$sudo add-apt-repository ppa:jakar/qt-heif$ sudo apt update
\$ sudo apt install qt-heif-image-plugin

Once installed, various image viewers should be able to decode the images.  I rather like nomacs as a fairly tolerable replacement for Irfan Skiljan‘s still awesome irfanview.

Posted at 03:56:36 GMT-0700

Category: HowToLinuxphotoPositivereviewstechnology

1976 GMC Suburban

Friday, May 17, 2019

When I was a young child, my dad bought a brand new 1976 GMC Suburban. Yellow. No extras at all – no head liner, plastic seats, manual everything, 305 V8.

It became my car in high school, survived that. Came out to California with me; ended up in the service of SRL, survived that too.

Eventually, it escaped.

Posted at 13:18:33 GMT-0700

Category: photoSRL

The Daily, from the NYT, weirdly slow

Saturday, December 30, 2017

From my distant location overseas, listening to the news via podcasts is a great way to keep up: something I’m quite grateful to have access to on demand and via the internets.   Until the end of Net Neutrality means that only “Verizon Insights” and “Life at AT&T” are still accessible, I enjoy a range of news sources on a daily basis using a podcatcher called Beyond Pod.  One of the essential features it has is the ability to speed up the tempo of podcasts, some of which are a bit slow as recorded.  But one…. one is like dripping molasses on a winter day: The Daily from the NYT by Michael Barbaro.  I’m pretty sure silences are inserted in editing to draw out the drama to infuriating lengths and the tempo of the audio is selectively slowed to about half normal speed.  Nobody can actually talk that slowly.  I mean listen and try – like actually try to draw out a word that might take 1 second to pronounce to two full seconds.   It is a pretty good news summary and has some useful information, but there’s no way I’d suffer through it without setting the tempo to 2x.

Every time I accidentally stream the podcast, rather than downloading and playing, the tempo control is disabled and while I scramble to skip to the next podcast before my I start questioning reality I often wonder for a moment just how bad the pauses are.  Here’s my analysis:

I consider the BBC Global News to be a very professional, truly “broadcast quality” podcast.  The announcers are clear, comprehensible, and speak at a pace that is appropriate for a news broadcast.  I still speed it up because daily life is like that now, but if I listen at normal pace, it isn’t even slightly annoying.

The Economist Radio is fairly typical of a print publication’s efforts at presenting print journalists as audio stars.  it doesn’t always work out perfectly and the pacing varies a lot by who is speaking and the rather eclectic line-up.  In general it is annoyingly slow, but not interminably so.  It comes across as a bit amateur by broadcast standards, but well done and very informative.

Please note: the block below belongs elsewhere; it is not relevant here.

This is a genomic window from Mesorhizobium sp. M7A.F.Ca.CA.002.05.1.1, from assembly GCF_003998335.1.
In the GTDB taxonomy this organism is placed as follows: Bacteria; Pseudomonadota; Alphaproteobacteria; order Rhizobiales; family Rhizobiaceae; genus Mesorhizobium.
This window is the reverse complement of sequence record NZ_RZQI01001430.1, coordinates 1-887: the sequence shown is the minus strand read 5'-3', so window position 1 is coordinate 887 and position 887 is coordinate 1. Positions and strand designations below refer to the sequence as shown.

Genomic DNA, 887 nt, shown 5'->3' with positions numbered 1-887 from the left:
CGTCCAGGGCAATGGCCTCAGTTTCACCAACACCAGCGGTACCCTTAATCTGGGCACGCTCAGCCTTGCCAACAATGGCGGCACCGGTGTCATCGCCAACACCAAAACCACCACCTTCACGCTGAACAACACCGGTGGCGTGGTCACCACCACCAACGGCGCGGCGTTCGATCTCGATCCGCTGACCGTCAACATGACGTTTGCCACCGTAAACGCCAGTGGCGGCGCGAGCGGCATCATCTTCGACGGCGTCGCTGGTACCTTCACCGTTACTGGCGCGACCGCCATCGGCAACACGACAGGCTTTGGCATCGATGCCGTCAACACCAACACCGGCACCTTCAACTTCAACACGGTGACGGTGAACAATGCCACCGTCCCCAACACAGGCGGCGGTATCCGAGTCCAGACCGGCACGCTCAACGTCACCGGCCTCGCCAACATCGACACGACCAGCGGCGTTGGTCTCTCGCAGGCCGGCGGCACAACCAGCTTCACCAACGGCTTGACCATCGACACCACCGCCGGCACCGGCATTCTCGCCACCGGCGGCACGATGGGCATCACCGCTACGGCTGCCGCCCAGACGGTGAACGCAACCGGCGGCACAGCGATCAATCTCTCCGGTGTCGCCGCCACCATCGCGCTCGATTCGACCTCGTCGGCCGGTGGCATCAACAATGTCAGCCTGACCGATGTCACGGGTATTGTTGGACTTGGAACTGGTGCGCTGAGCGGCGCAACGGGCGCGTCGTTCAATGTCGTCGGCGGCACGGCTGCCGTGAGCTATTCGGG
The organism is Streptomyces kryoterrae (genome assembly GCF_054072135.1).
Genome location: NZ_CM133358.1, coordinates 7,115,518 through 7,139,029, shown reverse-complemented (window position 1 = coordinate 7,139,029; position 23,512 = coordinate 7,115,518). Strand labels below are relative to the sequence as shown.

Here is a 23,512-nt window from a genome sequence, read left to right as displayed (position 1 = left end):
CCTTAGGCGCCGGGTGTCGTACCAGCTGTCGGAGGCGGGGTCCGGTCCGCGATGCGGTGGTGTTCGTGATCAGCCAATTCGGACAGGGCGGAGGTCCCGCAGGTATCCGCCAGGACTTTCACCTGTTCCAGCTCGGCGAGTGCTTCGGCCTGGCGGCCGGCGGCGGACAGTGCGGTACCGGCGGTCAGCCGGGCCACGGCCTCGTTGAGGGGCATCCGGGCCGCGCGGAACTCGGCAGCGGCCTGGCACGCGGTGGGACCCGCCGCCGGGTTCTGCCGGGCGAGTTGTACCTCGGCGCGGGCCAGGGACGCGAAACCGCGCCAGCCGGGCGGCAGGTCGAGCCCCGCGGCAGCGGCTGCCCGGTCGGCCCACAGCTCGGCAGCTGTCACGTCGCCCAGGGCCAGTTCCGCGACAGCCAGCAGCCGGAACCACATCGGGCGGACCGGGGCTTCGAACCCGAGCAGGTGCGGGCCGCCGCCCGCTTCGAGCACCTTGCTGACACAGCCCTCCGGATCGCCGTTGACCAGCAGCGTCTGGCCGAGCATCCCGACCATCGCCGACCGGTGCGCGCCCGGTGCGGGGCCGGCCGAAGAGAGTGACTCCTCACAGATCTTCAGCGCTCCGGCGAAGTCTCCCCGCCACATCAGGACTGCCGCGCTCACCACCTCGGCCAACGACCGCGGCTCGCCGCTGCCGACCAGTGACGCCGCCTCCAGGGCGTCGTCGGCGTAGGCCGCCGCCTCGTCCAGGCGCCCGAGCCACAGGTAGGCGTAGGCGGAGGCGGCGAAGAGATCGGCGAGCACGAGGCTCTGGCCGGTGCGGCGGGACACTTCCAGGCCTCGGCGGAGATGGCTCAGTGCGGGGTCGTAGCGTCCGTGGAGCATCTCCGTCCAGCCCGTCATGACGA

But then there’s The Daily from the NYT.  This podcast was the reason I took the time to figure out how to speed up playback.  There was no other choice: either unsubscribe or speed it up to something not aneurysm inducing.  Looking at the waveforms, I suspect they might actually be inserting silences of around 500msec between words, perhaps for dramatic effect (there’s way too much dramatic effect in a lot of the stories, which speeding up only hastens rather than fully alleviating—never have you heard so many interviewees break into uncomfortable tears as they’re overwhelmed by whatever the day’s tragedy is, an artifice only slightly less annoying than broadcasting the sound of someone eatingOMG, that’s real.  Rule 34.)

Posted at 07:42:26 GMT-0700

Category: Audiotechnology

Kitty Poop

Tuesday, June 27, 2017

Many years ago (21 years, 9 months as of this post), I used some as-of-then only slightly out of date equipment to record a one week time lapse of the cats’ litter box.

I found the video on a CD-ROM (remember those?) and thought I’d see if it was still usable. It wasn’t – Quicktime had abandoned support for most of the 1990’s era codecs, and as it was pre-internet, there just wasn’t any support any more. I had to fire up my old Mac 9500, which booted just fine after years of sitting, even if most of the rubber feet on the peripherals had long since turned to goo. The OS9 version of QT let me resave as uncompressed, which of course was way too big for the massive dual 9GB drives in that machine. Youtube would eat the uncompressed format and this critical archival record is preserved for a little longer.

Posted at 15:16:46 GMT-0700

Category: catsfilmsfunnyoddself-publishingvanity sitesvideo

Green Lacewings

Sunday, January 10, 2016

I noticed that my avocado tree was developing brown spots on the leaves, which were almost certainly the result of Persea mites.

So I looked up some possible cures, and it seemed like introducing a predator would be the best option and the least hassle.  I’d had good luck with introduced ladybugs a few years back, which formed a stable population that survived for many years after introduction.  For this pest, green lacewings are recommended.  I found a nearby insectary that could provide larvae on cards and they shipped them overnight.

The little guys look cute just waiting to hatch…

I hung he cards on the leaves of the tree after incubating them overnight in a warm room, and they should hatch sometime in the next day or two, as long as the ants don’t find them first…

Update 8 Sept 2016:

The green lacewings seem to have eaten all the mites.  It has been 9 months and there aren’t any signs of damage to this spring’s leaves.  Yay!

The new leaves that grew seem to be developing without any bites at all.  The old leaves that were too damaged have fallen off, but the surviving older leaves still show the scars of the mites.  Green lacewings seem to have done the trick.

Posted at 14:40:47 GMT-0700

Category: photoPositivereviews